Isotopes are atoms of the same element but with a different atomic mass, due to additional neutrons at it's nucleus. When these atoms do not radioactively decay we call them stable isotopes. Carbon (C) in it's most abundant form has 6 neutrons and 6 protons at it's nucleus, hence called carbon-12 (12C). Several isotopic forms of carbon exist with carbon-13 (13C) having one and carbon-14 (14C) having two extra neutrons in their nuclei. Of these 14C is unstable, decaying into more stable components. The 13C isotope is stable and will therefore persist.
And, since you are what you eat (on a molecular level - and organismic level as well I guess) these differences will be reflected in the tissues of the kangaroo. Assuming that kangaroos don’t prefer a particular kind of grass. Both authors used collagen tissue samples of 779 road-killed individuals to calculate the relative abundance of C3/C4 grasses around the road-kill locations. Combining these measurements with climate data, it allowed them to scale the relative abundance of grasses across the whole of Australia. Hence, they potentially removed some bias in estimates of terrestrial biosphere carbon uptake by these grasslands.
Although my main interest in this paper was the relation between climate and abundance of C3/C4 grasses I think the paper teaches some valuable lesson in science outside it’s original scope, mainly “the proxy measurement “ (and a rather macabre one). Furthermore, it can be used as a fun example to show people the unexpected part of science. I assume few Australians would have imagined that a lot of road-killed kangaroos could tell a story about the kind of grasses it once ate and where they grow!
Last week I helped to clean the PhenoCam database. This means hunting for out of place images and shifts in the time series. Going through all these images I found this gem of a fall colour image. Although New England is known for it’s fall colours and leaf peeping this images is from Downer Woods near Lake Michigan.
[caption id=”” align=”alignnone” width=”800”] Downer Woods during fall[/caption]
I just finished reading “Bad Science” by Ben Goldacre. It’s an entertaining read discussing the various tricks employed by the “alternative” medicine circles and pharmaceutical industry to peddle drugs / miracle cures and therapies (you will never buy vitamins again).
In particular, the chapter “How the Media Promote the Public Misunderstanding of Science” stayed with me. This chapter discusses the role of media in actively promoting false ideas, mostly driven by profit or a lack of understanding. Most of the issues presented in this chapter apply to science in general and not only to medicine related topics. It also stresses the need for scientists to communicate science better and take a more active role in how their results are presented. It’s often all too clear that climate deniers exploit the weaknesses of the media to push their agenda. Media want easy (positive) headlines with an easy to understand storyline - e.g. miracle cures. Sadly, the world and science is often more complicated. But this does not mean we should not try to word things differently as to reach more people with research.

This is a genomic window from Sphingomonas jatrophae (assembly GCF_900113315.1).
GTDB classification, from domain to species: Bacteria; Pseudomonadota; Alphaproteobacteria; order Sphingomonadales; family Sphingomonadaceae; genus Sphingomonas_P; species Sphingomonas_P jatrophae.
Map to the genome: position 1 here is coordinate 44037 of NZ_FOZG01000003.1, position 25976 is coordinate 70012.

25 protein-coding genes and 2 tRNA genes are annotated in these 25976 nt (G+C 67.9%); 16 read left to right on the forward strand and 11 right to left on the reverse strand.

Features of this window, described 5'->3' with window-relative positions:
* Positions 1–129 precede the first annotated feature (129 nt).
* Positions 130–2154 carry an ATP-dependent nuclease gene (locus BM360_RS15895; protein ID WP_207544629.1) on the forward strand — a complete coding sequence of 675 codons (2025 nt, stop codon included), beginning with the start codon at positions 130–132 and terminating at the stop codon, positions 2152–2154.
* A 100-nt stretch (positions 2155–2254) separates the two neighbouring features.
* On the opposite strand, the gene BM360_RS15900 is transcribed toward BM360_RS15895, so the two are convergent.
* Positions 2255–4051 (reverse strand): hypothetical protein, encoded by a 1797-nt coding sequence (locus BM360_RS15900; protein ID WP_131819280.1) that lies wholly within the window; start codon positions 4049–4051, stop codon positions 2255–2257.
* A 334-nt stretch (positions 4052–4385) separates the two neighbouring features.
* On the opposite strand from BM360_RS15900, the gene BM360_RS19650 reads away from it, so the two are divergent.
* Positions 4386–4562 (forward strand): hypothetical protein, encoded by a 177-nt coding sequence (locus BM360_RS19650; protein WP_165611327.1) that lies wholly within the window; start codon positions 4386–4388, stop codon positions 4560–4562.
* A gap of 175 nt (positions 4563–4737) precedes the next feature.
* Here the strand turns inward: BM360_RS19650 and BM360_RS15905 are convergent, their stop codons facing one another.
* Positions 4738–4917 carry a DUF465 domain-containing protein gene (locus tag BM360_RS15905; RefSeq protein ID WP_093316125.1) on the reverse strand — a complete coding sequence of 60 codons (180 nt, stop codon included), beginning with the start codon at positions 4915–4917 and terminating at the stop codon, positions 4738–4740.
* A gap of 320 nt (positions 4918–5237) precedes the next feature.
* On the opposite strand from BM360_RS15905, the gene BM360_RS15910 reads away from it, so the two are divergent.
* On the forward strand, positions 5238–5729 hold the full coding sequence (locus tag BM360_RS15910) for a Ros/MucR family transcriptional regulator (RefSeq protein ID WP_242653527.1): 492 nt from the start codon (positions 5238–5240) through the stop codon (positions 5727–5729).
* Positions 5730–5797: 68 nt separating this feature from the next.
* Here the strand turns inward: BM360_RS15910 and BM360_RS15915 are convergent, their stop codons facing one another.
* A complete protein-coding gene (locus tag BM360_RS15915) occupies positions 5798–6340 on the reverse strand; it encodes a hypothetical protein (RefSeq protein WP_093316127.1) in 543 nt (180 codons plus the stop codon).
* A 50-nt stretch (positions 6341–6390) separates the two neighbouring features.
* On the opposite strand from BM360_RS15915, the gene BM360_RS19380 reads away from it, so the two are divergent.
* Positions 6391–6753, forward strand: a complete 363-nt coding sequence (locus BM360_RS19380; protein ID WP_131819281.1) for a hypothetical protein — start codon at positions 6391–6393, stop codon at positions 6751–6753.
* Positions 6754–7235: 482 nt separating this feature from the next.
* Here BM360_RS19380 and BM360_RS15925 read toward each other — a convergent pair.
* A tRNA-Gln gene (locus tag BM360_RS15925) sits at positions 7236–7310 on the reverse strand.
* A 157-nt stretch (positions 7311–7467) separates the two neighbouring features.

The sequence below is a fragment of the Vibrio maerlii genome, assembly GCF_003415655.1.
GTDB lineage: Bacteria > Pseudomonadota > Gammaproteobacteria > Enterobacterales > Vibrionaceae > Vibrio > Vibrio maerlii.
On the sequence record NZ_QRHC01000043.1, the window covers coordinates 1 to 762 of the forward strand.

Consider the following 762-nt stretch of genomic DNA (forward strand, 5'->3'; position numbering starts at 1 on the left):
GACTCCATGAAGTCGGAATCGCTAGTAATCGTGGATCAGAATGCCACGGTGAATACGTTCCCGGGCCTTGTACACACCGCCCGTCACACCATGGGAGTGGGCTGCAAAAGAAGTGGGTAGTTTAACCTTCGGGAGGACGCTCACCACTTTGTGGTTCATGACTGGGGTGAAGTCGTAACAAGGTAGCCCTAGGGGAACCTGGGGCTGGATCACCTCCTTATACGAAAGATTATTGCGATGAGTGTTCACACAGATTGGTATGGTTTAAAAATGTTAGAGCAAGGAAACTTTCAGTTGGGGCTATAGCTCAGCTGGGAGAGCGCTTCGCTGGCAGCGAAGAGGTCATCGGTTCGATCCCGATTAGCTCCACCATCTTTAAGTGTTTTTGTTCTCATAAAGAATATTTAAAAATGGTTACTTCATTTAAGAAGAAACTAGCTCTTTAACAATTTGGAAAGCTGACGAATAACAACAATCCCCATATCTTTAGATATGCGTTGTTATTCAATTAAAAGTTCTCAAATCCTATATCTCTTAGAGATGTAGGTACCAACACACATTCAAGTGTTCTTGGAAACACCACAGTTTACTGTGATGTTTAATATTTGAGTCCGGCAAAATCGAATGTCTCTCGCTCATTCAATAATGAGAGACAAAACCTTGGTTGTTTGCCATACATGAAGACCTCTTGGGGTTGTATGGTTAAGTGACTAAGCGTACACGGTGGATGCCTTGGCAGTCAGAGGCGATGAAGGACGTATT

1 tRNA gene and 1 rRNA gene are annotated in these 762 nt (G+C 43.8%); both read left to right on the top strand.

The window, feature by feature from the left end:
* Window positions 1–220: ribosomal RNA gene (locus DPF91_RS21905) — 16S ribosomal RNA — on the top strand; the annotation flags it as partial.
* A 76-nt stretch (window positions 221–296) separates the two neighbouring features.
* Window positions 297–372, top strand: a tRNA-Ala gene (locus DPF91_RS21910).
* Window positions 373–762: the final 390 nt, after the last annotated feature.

I can only recommend reading this book and I wholeheartedly support the author’s crusade against bad science in general.
in R / Research / Software on Climate data, R, Research, Richardson lab, Software
Daymet is a collection of algorithms and computer software designed to interpolate and extrapolate from daily meteorological observations to produce gridded estimates of daily weather parameters - as concisely described on the Daymet website.
As I’m extensively using daily meteorological data to drive my grassland model, quick and easy access to this data is key. However accessing single pixel values through the java tool provided was a bit cumbersome and did not fit my workflow. As such I wrote my own tool which queries the website and allows you to subset time series of a single pixel location (given a latitude, longitude position) all within R. Data is either just dowloaded to the current working directory or imported as a structured array into your R workspace for further analysis or formatting.